|Year : 2018 | Volume
| Issue : 4 | Page : 433-438
A comparison between primary debulking surgery and primary chemotherapy in patients with advanced ovarian cancer: a retrospective study
Mohamed Esmat1, Mohamed Ashour2
1 Surgical Oncology Unit, Department of Surgery, Faculty of Medicine, Al-Azhar University, Cairo, Egypt
2 Department of Clinical Oncology, Faculty of Medicine, Al-Azhar University, Cairo, Egypt
|Date of Submission||18-Jan-2019|
|Date of Acceptance||03-Mar-2019|
|Date of Web Publication||23-Apr-2019|
Surgical Oncology Unit, Department of Surgery, Faculty of Medicine, Al-Azhar University, Cairo, 12811
Source of Support: None, Conflict of Interest: None
Background Early detection of ovarian cancer is troublesome owing to the obscurity of conspicuous clinical symptoms. Hence, 75% of patients with ovarian cancer usually present and are diagnosed at an advanced stage (International Federation of Gynecology and Obstetrics stage IIIC or IV).
Objective This study was conducted to evaluate the surgical and oncological consequences of patients with advanced ovarian cancer (International Federation of Gynecology and Obstetrics III/IV) who were subjected to either primary debulking surgery (PDS) followed by chemotherapy or primary chemotherapy (PC) followed by interval debulking surgery (IDS).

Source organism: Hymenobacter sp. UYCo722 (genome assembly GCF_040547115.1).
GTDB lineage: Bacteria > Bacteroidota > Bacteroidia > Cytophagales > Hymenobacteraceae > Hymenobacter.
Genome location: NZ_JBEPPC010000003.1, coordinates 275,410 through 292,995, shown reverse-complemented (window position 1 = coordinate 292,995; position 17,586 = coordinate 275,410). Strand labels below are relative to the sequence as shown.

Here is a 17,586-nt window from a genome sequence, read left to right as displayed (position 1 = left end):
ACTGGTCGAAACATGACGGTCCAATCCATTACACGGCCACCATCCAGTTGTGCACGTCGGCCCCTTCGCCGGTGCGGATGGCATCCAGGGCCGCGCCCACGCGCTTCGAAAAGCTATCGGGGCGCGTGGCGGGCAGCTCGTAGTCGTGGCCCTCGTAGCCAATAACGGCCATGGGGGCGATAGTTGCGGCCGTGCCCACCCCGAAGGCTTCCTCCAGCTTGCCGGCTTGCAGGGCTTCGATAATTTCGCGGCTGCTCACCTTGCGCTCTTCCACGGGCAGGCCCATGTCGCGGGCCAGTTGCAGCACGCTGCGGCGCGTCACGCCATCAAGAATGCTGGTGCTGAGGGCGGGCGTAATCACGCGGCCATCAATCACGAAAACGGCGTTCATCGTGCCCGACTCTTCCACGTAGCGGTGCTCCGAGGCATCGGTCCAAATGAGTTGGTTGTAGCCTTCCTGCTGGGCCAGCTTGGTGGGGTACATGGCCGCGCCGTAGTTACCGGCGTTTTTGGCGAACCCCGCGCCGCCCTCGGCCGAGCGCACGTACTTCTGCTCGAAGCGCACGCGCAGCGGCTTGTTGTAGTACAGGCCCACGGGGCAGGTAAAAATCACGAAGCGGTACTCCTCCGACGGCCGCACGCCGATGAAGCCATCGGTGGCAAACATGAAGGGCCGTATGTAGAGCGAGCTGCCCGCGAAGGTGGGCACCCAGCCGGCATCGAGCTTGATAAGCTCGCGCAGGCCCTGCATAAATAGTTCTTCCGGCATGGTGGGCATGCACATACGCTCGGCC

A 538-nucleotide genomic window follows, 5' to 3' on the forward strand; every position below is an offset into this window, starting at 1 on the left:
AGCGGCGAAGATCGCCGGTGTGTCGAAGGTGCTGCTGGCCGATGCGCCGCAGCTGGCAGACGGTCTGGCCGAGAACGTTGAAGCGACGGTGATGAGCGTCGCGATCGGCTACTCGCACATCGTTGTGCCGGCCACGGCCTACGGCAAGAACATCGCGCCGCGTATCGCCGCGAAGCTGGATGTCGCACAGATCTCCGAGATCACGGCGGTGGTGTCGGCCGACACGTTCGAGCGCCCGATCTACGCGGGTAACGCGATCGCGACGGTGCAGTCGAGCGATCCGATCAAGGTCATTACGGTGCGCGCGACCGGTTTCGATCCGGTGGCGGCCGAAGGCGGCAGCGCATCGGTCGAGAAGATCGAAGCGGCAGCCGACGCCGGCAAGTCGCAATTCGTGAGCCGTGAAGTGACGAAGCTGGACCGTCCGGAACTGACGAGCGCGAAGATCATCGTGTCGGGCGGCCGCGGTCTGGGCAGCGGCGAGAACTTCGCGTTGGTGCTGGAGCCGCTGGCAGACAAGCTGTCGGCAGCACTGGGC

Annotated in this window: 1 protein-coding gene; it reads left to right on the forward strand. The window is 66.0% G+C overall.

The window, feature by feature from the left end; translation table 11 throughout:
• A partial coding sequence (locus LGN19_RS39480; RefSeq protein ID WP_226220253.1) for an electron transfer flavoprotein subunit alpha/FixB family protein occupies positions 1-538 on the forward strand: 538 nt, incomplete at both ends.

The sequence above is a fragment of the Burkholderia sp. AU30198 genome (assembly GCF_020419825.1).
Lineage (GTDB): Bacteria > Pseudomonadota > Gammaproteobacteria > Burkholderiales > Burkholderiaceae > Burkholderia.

Patients and methods We retrospectively reviewed the medical files of patients with advanced ovarian cancer who were admitted to the Surgical Oncology Unit, Bab-Elsharya University Hospital, between September 2008 and October 2013. Patients subjected to PDS succeeded by six cycles of chemotherapy, 6 weeks prior PDS, were enrolled in the PDS group, whereas patients subjected to three cycles of PC followed by IDS were enrolled in the PC-IDS group.
Results This study recruited 104 consecutive patients with advanced ovarian cancer who received either PDS (52 participants) or PC-IDS (52 participants). The median overall survival time was 29.3 and 30.1 months in PDS and PC-IDS groups, respectively. Moreover, no significant difference was observed between patients subordinated to PDS (18.2%) and PC-IDS (15.41%) regarding overall survival rates (log-rank test, P=0.273).